New reporters include Haley Schoengart and Tor Thorne. Like the other stations in our small market, pay for newbies is usually pretty modest, but for many it’s just a stepping stone, unless they happen to fall in love with the lifestyle and are willing to sacrifice a little bread for, what… venison and a pasty?
There’s only so much hard news around here… thank goodness, so WJMN has worked to supplement the live casts with special programs like; “A Salute to Veterans on Veterans Day,” “Remarkable Women of Upper Michigan,” “Green UP” and in October, they produced a one-hour special, “What Every Family Needs to Know about Substance Misuse.”
According to News Director Ben Raymond, they’ve recently upgraded the news delivery on their website, and with other tech bells and whistles like live remote capabilities, they’re pretty much competing on a level playing field with the rest of the market.
And then there’s ABC 10. In a previous post here three years ago, the story was that they were working without a news director. Well, local news veteran Lisa Bowers has solidified that position. With a strong journalism background and plenty of local knowledge, she’s well-suited to lead the ABC 10 news team. She also shares anchor desk duties with Neydja Petithomme and newcomer Tone Drew. (That’s pronounced “Tony.” You’re on your own with Neydja Petithomme.)
If you’ve been around here long enough, you might remember the early days of ABC 10. Originally operating out of Calumet, ownership decided to make the move to Marquette in 2001. With a new studio in the old Marquette Mall, they kicked off their inaugural 6 o’clock newscast, not with a bang, but with a bust.
About halfway through their discombobulated first show, the embarrassed anchor admitted they weren’t ready, so they pulled the plug and went to black. Or a test pattern. Hard to remember. Either way, not a great start, but at least you can only go up from there.
They’ve come a long way since then, now with efficient live newscasts daily at six and eleven and a half-hour morning show. With fewer resources, yet still battling the big boys for market share and ad dollars, they frequently rely on outsourced stories to supplement their local reporting. You do what you gotta do.
With a commitment to their brand as a “hometown station,” they run a lot of community interest features like; “Art of the Week,” “Pet of the Week” “Community Spotlight,” and “Ask a Cop.” Not a bad way to work your way into local living rooms.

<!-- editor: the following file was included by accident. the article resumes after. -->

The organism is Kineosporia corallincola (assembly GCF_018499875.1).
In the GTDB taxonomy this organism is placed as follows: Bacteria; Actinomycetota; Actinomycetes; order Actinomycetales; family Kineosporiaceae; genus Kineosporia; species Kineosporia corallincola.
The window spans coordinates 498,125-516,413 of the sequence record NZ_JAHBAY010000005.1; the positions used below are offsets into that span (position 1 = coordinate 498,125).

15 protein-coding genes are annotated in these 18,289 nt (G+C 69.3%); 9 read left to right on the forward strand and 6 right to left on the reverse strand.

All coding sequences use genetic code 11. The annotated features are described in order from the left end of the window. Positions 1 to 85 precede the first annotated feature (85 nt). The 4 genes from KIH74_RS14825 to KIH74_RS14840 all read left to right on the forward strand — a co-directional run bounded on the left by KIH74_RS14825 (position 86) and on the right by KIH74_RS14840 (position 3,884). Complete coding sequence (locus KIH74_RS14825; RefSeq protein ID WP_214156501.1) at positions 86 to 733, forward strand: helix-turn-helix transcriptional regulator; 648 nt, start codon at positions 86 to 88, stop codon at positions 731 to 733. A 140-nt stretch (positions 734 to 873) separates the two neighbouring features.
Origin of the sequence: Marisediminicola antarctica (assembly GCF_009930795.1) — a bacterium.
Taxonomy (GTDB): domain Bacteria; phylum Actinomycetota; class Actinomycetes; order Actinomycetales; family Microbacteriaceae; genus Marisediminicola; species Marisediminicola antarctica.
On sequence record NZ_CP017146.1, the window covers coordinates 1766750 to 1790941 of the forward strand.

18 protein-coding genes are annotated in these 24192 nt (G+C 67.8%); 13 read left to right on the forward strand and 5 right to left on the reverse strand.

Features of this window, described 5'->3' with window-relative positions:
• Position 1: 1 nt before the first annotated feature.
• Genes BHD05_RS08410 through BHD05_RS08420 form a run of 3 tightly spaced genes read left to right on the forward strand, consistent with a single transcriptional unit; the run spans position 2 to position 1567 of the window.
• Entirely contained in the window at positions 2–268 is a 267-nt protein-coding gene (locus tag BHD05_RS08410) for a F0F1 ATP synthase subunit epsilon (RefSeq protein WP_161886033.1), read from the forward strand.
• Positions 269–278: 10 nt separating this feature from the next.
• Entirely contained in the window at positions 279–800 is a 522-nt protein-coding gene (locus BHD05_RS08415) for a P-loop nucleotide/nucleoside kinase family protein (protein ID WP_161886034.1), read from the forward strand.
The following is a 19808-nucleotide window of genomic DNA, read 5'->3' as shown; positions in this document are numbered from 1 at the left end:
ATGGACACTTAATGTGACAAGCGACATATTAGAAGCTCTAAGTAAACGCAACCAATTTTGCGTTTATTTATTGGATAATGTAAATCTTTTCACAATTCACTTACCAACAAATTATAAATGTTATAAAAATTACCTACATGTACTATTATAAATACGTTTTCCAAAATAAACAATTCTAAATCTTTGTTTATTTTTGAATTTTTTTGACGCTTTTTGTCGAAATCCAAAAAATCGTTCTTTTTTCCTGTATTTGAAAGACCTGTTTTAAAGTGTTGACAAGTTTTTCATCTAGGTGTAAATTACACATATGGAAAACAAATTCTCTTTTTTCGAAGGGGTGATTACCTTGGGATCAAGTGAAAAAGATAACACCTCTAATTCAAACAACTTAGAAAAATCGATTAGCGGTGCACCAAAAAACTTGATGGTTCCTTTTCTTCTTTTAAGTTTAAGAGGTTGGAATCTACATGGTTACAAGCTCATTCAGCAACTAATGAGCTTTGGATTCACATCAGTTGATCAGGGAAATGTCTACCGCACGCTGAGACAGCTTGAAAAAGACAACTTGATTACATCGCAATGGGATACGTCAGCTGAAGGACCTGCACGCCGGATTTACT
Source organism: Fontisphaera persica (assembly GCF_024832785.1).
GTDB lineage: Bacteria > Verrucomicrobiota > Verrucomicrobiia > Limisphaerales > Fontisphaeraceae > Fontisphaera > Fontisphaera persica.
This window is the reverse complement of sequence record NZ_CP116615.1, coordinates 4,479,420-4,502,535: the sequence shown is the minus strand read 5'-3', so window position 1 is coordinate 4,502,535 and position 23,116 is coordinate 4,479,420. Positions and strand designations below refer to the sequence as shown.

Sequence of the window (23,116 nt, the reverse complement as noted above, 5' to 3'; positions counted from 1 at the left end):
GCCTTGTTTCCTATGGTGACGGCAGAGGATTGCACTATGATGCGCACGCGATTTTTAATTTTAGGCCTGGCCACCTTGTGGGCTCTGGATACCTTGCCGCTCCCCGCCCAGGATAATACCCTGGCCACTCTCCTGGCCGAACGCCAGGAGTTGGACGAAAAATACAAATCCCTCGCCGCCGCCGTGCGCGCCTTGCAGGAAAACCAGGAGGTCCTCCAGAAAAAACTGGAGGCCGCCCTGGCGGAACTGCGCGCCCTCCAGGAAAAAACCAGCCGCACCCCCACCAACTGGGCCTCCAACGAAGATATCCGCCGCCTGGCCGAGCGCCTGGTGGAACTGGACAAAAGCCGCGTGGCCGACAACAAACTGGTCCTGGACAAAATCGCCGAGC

They’re particularly proud of their coverage of local sports. According to Bowers, “We want to be a station that covers hometown sports like no other station in the area.” Local non-profits have also benefited from their commitment to help promote community oriented agencies and projects.
And finally, there’s Northern’s Public Eye News. This student produced program has been around since at least the mid-70’s, with many familiar faces on our commercial stations having gotten their start there, including program advisor Mike Settles as well as the aforementioned Cody Boyer.
The 15-minute show airs weekdays at 4 o’clock during the fall and winter semesters. According to Settles, it’s great training ground for students hoping to work in the industry. “It’s real-world professional experience that puts them a step ahead.” Students produce the newscast… they direct, handle graphics, audio, camera and run the floor. What a great way to learn the profession!
And finally, there’s this… Aristotle suggested that the only way to avoid criticism is to do nothing. Unlike most jobs, these TV gigs are performed in the public square, subject to ratings and rantings and the ever-watchful eye of the consumer, and that’s something. Something we need to be careful with, because critic is the easiest job in the world.
So kudos to the local flat screen folks. Your commitment to compete in a very ambitious market is respected and appreciated. News at 11.